TKey  – The type of key we pass in the dictionary.
 TValue  – The type of value we pass in the dictionary.

Example of adding keys and values ​​to a C# dictionary

Below is an example of how to add key/value pair elements to a dictionary object
To add items to the dictionary, you can use the Add method.

using System;
using System.Collections.Generic;

public class GenericDictionaryExample
    public static void Main(string[] args)
        // Create a new dictionary using int keys and string values.
        Dictionary<string, string> myDictionary = new Dictionary<string, string>();

        // Add elements to the dictionary object.
        myDictionary.Add("101", "Shekh Ali");
        myDictionary.Add("102", "Daniel");
        myDictionary.Add("103", "Doug Kennedy");
        myDictionary.Add("104", "Minhaj Ali");
        myDictionary.Add("105", "Suhail Ali");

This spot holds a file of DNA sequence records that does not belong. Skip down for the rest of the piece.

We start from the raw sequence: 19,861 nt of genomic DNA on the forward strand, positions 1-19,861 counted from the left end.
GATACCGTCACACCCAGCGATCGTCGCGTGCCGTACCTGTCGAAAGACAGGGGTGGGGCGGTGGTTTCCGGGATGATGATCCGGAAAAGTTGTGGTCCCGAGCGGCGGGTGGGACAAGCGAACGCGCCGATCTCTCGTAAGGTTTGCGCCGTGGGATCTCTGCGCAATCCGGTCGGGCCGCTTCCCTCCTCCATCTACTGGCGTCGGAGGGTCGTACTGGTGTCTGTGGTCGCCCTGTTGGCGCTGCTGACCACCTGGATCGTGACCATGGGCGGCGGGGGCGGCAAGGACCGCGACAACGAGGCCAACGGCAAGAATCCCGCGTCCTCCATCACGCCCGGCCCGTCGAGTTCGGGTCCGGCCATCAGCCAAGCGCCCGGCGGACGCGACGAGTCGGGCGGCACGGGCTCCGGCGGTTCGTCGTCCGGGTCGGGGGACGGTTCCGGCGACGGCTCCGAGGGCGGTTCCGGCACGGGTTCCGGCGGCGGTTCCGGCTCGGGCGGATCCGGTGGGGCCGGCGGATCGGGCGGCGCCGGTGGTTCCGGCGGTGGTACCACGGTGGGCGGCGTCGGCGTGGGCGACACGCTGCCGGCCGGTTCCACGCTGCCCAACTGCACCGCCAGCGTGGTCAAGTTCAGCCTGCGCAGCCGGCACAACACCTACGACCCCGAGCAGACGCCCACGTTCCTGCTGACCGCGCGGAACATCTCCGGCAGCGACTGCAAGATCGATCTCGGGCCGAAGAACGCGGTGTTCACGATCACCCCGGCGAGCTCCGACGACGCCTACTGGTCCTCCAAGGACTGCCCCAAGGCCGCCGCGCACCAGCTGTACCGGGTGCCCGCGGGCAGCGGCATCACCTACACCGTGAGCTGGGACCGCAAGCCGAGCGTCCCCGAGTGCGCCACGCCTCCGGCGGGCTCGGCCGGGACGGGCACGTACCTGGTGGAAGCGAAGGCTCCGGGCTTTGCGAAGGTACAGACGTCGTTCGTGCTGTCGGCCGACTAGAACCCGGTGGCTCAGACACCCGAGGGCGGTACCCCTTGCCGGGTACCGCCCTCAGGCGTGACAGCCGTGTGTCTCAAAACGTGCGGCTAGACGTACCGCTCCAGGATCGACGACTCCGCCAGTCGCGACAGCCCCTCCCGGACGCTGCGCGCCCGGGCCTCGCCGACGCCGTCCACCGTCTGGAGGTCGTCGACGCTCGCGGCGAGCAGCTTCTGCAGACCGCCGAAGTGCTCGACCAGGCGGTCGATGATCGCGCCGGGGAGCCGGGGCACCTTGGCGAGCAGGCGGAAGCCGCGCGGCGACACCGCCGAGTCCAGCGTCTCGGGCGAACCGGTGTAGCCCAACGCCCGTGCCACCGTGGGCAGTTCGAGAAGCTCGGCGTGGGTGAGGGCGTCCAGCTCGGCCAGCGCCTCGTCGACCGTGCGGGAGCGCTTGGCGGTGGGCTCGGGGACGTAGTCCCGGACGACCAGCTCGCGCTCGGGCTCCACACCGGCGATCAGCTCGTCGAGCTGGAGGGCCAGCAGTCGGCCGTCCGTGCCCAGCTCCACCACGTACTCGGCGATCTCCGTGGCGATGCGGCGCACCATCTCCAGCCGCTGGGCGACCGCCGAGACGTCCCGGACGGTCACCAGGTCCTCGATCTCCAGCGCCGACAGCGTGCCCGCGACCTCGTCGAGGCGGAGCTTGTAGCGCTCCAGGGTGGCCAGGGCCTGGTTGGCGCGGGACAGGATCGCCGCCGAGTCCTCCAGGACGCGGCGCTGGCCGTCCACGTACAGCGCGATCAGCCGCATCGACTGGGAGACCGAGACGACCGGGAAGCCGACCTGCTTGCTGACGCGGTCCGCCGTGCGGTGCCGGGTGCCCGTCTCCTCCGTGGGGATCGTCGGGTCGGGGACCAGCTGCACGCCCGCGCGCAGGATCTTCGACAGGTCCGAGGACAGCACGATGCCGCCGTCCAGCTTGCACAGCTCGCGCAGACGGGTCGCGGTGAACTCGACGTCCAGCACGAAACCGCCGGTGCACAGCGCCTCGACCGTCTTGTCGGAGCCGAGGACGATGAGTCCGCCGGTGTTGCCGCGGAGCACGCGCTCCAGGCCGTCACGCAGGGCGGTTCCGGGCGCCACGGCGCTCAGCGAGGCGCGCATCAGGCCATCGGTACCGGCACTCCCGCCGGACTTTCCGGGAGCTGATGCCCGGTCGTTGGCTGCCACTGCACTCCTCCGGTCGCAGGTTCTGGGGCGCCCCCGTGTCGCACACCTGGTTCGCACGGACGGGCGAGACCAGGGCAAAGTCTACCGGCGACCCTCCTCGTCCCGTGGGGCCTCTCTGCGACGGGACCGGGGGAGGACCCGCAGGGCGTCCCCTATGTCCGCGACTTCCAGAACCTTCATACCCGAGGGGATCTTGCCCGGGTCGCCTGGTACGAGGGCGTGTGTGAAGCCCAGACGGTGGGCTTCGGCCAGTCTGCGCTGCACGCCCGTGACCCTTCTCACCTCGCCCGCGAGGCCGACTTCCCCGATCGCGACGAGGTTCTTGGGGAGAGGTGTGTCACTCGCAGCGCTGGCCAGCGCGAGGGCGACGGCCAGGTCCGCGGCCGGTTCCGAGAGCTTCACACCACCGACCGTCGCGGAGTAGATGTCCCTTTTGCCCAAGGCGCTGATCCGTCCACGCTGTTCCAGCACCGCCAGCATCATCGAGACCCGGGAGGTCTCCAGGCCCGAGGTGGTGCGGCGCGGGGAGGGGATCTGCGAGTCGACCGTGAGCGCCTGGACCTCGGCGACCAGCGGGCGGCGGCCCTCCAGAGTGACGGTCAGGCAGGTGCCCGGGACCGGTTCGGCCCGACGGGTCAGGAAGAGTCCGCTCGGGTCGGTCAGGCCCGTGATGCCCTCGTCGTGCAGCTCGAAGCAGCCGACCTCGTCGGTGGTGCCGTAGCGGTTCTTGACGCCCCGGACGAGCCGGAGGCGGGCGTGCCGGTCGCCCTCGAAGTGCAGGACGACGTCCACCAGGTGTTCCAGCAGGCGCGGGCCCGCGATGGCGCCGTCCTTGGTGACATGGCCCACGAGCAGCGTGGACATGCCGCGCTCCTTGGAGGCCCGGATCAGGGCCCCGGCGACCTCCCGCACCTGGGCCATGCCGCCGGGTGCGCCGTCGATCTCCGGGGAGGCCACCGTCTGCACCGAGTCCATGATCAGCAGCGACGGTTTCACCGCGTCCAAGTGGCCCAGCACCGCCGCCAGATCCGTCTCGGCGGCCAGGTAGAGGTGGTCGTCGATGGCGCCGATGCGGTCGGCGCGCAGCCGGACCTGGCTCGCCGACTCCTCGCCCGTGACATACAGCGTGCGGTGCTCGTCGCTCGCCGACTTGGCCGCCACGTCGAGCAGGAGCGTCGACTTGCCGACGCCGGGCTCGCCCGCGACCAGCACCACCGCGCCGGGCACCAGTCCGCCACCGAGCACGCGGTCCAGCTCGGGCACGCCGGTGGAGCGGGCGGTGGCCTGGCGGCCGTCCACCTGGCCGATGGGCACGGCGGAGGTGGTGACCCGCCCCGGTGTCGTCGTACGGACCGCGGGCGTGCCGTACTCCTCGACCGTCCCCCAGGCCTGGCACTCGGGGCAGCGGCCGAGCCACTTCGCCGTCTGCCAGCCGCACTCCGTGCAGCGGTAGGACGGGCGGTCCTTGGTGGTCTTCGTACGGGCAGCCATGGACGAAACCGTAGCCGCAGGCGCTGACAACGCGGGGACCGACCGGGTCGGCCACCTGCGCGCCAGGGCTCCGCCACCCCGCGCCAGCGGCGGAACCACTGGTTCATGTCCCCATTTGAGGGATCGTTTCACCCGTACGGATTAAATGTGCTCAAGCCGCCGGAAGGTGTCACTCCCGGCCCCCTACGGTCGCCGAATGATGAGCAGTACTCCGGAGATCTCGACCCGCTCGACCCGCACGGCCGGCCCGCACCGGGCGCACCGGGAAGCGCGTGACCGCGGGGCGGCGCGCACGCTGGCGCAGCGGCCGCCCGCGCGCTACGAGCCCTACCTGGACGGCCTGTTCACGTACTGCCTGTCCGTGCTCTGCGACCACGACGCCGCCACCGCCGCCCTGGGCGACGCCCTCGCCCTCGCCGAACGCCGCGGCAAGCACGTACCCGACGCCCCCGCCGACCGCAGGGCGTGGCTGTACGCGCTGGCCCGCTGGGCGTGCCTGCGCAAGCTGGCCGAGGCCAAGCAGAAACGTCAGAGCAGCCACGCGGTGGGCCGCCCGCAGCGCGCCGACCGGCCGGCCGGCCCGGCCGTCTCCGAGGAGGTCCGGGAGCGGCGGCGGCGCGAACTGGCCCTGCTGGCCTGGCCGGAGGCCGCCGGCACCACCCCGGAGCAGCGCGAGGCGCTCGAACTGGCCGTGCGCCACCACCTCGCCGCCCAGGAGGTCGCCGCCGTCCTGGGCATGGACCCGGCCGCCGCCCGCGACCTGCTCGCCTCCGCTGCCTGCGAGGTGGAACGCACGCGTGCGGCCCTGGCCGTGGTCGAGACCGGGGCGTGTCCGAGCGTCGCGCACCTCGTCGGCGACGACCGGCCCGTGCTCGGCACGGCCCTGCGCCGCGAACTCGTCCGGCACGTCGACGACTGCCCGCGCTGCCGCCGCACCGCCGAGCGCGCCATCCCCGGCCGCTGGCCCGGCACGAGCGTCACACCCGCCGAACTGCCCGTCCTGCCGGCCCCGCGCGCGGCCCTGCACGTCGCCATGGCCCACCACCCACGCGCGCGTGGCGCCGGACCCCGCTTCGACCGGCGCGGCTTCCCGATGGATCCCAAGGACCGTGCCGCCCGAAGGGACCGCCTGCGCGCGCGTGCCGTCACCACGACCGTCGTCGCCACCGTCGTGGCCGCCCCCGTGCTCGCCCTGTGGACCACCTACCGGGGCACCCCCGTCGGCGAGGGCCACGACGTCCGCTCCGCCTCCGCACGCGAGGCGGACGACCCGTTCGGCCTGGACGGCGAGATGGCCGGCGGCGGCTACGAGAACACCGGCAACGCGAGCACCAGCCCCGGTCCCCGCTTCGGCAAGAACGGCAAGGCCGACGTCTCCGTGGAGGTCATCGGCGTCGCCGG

myDictionary.Add("106", "Deepak");

        // Accessing elements as KeyValuePair objects using foreach loop.
        Console.WriteLine($"Key  :  Values");
        foreach (KeyValuePair<string, string> element in myDictionary)
            Console.WriteLine($"{element.Key} { element.Value} ");

C# Dictionary key-value output

Get the collection of keys using Dictionary.Keys Property

The following code example shows how to use the   Keys  property to list keys in a dictionary.

A Dictionary.KeyCollection containing the keys in the Dictionary.

// To get the Key Collection, use the Keys property.

 Dictionary<string, string>.KeyCollection keyCollection = myDictionary.Keys;

        // The elements of the KeyCollection are strongly typed.

        Console.WriteLine($"*** keys ***");
        foreach (string key in keyCollection)
            Console.WriteLine($"    {key}    ");